x = REGISTER;.
In the above macro, an outer parenthesis was added for safe macro practice - macros containing expressions should always be surrounded by parenthesis, to avoid accidental bugs on the caller side. Suppose for example if there is an array of registers and we declare the macro as
#define REG_ARRAY (volatile uint8_t*)0x1234. If the caller attempts to access this through
REG_ARRAY[i], there will be a mysterious compiler error because when the macro is expanded, operator precedence gives
(volatile uint8_t*) (0x1234[i]) rather than
((volatile uint8_t*)0x1234)[i] which was the intention. Therefore, always surround macros by an outer parenthesis.
There are some other subtle issues with the integer constant 0x1234 itself. This is an integer constant, and all integer constants in C have a type of their own. Normally it is
int, which is a signed type. But in case the constant can't fit inside an
int, the compiler will give it a larger type. In case of plain decimal numbers, it would have picked a
long instead. But in case of hex numbers specifically, it will first try if it can fit in an
unsigned int, then a
long 2). For a 16 bit system, this means that 0x1234 is of type
int, but 0x8000 is actually of type
Generally, we do not want to use signed numbers in embedded systems. They can give overflows and come with poorly-defined behavior when the various bit-wise operators are applied to them. For example does the code
1 << 31 invokes undefined behavior bugs on almost any computer, because the integer constant
1 is a signed type.
To get rid of the ambiguity and ensure that we always use unsigned types, we should make a habit of always adding a
u suffix after the integer constant (or
U, it is 100% equivalent).
Therefore we should polish our macro from above further by always adding a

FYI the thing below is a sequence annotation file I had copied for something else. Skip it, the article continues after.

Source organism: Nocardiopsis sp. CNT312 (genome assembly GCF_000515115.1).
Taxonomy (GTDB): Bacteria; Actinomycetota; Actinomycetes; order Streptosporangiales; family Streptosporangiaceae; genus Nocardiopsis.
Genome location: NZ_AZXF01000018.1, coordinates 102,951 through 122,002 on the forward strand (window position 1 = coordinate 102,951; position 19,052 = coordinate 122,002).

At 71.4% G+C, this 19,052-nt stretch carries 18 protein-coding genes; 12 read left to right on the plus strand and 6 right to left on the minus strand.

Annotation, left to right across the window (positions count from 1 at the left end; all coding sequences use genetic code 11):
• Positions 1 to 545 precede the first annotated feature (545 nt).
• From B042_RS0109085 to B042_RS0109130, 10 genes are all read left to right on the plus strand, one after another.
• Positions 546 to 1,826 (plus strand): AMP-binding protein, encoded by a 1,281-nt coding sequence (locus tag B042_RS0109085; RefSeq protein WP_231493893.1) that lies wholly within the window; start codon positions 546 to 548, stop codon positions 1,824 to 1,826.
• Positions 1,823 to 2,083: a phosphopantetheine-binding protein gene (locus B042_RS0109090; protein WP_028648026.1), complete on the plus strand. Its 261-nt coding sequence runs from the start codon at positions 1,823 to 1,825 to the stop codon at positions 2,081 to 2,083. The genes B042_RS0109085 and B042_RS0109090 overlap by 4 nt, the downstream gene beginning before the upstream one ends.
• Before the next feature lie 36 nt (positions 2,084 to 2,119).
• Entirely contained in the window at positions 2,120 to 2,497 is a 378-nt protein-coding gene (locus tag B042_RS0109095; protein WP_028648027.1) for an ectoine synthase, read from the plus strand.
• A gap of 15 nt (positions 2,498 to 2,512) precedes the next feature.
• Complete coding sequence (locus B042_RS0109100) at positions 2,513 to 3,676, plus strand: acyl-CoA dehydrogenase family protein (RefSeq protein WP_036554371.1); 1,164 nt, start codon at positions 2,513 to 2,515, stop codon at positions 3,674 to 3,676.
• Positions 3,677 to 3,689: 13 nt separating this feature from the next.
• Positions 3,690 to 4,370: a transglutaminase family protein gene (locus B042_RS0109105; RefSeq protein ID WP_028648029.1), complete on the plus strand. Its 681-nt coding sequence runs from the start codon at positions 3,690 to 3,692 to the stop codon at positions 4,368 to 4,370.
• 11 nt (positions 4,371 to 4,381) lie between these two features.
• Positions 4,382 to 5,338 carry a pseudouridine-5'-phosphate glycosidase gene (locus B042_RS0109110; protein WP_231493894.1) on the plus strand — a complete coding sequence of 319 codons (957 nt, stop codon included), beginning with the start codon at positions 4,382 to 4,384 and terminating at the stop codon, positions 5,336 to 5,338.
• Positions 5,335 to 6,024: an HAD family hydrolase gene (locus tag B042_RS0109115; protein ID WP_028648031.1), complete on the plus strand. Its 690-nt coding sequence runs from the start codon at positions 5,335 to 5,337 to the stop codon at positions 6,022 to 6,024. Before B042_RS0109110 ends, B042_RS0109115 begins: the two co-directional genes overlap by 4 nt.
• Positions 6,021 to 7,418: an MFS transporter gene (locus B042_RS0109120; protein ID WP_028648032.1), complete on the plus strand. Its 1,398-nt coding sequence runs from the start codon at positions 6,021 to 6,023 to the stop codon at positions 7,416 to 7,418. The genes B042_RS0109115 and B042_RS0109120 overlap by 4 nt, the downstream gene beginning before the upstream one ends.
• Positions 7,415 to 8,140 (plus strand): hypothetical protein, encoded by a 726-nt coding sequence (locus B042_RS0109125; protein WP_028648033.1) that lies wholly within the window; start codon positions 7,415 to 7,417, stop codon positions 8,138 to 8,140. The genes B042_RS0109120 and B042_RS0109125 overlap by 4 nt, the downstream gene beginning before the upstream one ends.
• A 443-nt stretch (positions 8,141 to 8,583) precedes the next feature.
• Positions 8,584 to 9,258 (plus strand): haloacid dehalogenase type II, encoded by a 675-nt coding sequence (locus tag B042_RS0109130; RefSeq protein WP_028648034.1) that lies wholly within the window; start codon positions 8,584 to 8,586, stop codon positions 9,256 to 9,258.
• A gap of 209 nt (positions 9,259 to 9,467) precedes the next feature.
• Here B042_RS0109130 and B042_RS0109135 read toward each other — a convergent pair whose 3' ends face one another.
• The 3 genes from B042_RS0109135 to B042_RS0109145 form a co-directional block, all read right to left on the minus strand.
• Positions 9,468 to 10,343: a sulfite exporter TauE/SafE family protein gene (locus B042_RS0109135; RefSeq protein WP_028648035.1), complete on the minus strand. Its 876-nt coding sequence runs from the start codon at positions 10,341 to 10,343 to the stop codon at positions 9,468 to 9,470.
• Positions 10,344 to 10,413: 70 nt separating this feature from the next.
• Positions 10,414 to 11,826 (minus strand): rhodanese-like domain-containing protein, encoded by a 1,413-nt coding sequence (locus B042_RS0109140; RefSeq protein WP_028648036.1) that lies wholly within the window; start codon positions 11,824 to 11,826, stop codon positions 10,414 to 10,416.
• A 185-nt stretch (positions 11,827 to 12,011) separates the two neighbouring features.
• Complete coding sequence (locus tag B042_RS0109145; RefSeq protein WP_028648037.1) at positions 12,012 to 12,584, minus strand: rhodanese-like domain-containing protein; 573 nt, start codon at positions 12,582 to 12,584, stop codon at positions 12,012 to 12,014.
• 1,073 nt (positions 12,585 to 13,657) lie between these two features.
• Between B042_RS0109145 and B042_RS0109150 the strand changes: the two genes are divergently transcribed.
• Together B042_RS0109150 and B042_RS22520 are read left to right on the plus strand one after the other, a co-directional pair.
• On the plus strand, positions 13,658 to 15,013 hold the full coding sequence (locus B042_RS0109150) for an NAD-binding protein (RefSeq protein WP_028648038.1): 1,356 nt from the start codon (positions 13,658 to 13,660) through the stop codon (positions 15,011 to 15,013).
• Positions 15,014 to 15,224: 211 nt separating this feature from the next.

u suffix to the address:
#define REGISTER (*(volatile uint8_t*)0x1234u)
And since I want to avoid signed numbers, this also explains why I used
uint8_t throughout these examples. You should pretty much never use
int when coding embedded systems, because it is signed. Same thing with
char. The few times when you actually need signed variables, go with
stdint.h instead. Similarly, using unsigned int/unsigned short etc is unfortunate, since that means that we get a non-portable variable size. Whereas
uint8_t is always 8 bits, portably. This is especially important for registers, where bit-wise access is extremely likely to happen.
2) Detailed rules for types picked for integer constants can be found in ISO 9899:2018 126.96.36.199.
Defining bit flags and masks
All hardware registers comes with named flags/fields found in the MCU manual. You should access a register using such names, rather than to hard-code the mask with the dreaded "magic numbers". Suppose we are to declare a SPI control register, named SPICR by the MCU manual. It is 8 bits large and found at address 0x1000 according to the manual, so we do this:
#define SPICR (*(volatile uint8_t*)0x1000u)